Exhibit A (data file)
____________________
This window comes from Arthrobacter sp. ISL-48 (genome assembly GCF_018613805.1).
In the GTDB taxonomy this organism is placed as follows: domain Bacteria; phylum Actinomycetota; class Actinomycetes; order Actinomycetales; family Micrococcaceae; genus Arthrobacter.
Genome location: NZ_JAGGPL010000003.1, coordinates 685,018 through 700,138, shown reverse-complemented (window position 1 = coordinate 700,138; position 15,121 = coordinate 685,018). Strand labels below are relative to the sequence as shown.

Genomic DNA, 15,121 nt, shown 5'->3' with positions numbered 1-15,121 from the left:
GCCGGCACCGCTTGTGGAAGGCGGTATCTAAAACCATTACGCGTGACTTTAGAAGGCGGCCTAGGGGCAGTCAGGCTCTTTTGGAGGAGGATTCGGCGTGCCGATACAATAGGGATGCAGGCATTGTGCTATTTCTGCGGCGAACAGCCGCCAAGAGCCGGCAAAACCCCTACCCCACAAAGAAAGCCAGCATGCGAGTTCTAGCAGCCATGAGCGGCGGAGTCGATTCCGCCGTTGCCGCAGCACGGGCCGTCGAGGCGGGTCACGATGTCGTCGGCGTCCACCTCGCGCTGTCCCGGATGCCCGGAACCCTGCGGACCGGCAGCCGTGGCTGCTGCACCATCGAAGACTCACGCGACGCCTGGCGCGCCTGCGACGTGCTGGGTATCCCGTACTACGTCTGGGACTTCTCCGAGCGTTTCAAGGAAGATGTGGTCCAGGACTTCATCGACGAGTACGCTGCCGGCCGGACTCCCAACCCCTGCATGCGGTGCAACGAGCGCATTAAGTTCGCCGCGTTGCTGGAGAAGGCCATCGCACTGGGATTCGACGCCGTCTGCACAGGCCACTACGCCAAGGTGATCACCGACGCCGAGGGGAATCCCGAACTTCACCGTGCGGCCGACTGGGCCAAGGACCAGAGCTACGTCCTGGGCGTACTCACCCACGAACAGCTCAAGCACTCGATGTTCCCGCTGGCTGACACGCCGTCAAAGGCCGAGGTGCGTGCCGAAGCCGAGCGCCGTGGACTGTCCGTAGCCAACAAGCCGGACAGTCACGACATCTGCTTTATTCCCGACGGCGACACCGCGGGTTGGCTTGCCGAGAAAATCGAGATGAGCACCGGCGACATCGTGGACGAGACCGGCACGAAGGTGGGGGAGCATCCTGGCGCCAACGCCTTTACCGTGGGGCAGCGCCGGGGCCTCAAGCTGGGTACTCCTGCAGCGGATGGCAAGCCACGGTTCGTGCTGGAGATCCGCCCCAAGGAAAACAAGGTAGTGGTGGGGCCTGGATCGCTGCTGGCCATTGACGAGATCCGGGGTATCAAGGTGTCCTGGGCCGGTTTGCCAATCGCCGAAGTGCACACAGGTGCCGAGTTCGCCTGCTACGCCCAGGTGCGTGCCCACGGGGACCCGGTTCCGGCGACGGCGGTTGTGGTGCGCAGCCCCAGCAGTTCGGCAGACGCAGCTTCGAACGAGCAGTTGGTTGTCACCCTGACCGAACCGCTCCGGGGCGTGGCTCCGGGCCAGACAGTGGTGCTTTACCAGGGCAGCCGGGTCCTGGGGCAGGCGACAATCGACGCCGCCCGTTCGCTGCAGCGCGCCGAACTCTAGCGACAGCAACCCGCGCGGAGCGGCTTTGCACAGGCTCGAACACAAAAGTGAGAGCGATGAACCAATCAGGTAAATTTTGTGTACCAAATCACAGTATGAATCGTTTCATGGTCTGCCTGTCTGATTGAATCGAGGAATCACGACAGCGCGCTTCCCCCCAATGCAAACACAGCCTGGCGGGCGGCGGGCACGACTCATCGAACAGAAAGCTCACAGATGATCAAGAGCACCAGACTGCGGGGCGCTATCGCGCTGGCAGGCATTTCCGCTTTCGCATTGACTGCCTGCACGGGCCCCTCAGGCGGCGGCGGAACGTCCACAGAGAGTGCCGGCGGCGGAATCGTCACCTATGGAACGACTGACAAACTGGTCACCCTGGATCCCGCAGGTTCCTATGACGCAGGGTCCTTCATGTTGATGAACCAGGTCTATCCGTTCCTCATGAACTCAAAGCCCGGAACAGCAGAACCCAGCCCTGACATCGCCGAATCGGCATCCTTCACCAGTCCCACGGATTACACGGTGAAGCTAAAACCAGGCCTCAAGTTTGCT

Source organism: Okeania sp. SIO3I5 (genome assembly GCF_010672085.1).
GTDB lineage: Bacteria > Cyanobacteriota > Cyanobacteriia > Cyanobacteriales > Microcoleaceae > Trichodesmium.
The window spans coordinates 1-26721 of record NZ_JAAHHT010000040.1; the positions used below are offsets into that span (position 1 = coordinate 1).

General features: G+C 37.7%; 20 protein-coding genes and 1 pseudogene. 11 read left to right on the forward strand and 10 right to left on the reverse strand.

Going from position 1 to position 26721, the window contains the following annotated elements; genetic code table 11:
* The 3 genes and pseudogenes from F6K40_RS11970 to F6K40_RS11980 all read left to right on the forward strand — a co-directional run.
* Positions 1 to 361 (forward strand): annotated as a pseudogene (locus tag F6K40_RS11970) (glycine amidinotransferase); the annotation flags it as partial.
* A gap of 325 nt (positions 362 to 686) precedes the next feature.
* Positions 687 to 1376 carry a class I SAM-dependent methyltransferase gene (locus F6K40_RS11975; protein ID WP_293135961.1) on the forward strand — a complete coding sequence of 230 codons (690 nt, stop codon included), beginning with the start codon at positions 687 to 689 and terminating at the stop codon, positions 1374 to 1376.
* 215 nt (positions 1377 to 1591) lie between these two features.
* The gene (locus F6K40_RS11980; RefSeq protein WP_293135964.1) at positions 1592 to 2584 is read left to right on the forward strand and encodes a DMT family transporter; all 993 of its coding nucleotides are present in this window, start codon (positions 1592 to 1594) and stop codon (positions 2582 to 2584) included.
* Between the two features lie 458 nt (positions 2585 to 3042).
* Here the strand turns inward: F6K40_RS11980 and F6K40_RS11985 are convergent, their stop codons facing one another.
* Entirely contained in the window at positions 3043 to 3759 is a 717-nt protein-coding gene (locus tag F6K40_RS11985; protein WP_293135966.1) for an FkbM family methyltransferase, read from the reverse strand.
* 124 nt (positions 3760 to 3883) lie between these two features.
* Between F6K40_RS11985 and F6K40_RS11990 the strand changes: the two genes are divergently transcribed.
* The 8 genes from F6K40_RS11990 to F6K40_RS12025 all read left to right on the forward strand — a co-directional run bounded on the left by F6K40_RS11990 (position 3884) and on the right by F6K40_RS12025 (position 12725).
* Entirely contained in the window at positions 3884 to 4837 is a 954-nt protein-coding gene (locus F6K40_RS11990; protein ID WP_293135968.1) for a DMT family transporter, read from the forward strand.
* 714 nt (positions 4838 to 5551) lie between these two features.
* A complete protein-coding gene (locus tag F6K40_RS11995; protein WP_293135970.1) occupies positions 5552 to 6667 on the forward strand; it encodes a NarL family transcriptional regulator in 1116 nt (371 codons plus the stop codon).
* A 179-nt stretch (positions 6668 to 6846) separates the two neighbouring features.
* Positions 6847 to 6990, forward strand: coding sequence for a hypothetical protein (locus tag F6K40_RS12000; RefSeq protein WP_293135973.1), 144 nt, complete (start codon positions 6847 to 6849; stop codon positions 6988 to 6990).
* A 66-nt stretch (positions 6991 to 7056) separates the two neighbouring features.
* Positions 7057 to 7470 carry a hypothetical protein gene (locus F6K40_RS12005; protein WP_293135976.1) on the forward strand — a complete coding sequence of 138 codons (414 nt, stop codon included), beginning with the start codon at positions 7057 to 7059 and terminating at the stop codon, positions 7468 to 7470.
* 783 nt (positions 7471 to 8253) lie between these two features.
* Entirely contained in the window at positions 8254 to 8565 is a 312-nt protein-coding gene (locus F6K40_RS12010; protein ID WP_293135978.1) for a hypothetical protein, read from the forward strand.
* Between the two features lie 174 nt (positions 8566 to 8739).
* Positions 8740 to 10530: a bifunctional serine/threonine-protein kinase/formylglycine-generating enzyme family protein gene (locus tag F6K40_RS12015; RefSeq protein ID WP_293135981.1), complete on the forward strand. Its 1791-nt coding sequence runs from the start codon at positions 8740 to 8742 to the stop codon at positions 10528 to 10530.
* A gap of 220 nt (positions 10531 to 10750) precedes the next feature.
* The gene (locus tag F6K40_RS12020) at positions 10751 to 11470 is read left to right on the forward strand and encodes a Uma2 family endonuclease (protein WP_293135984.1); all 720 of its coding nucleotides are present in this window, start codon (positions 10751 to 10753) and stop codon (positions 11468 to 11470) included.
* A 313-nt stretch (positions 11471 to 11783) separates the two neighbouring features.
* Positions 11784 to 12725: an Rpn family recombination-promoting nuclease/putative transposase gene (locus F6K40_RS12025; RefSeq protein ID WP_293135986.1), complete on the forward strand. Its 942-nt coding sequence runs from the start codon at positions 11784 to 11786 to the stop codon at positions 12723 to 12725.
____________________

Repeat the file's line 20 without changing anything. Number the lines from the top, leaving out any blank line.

* 124 nt (positions 3760 to 3883) lie between these two features.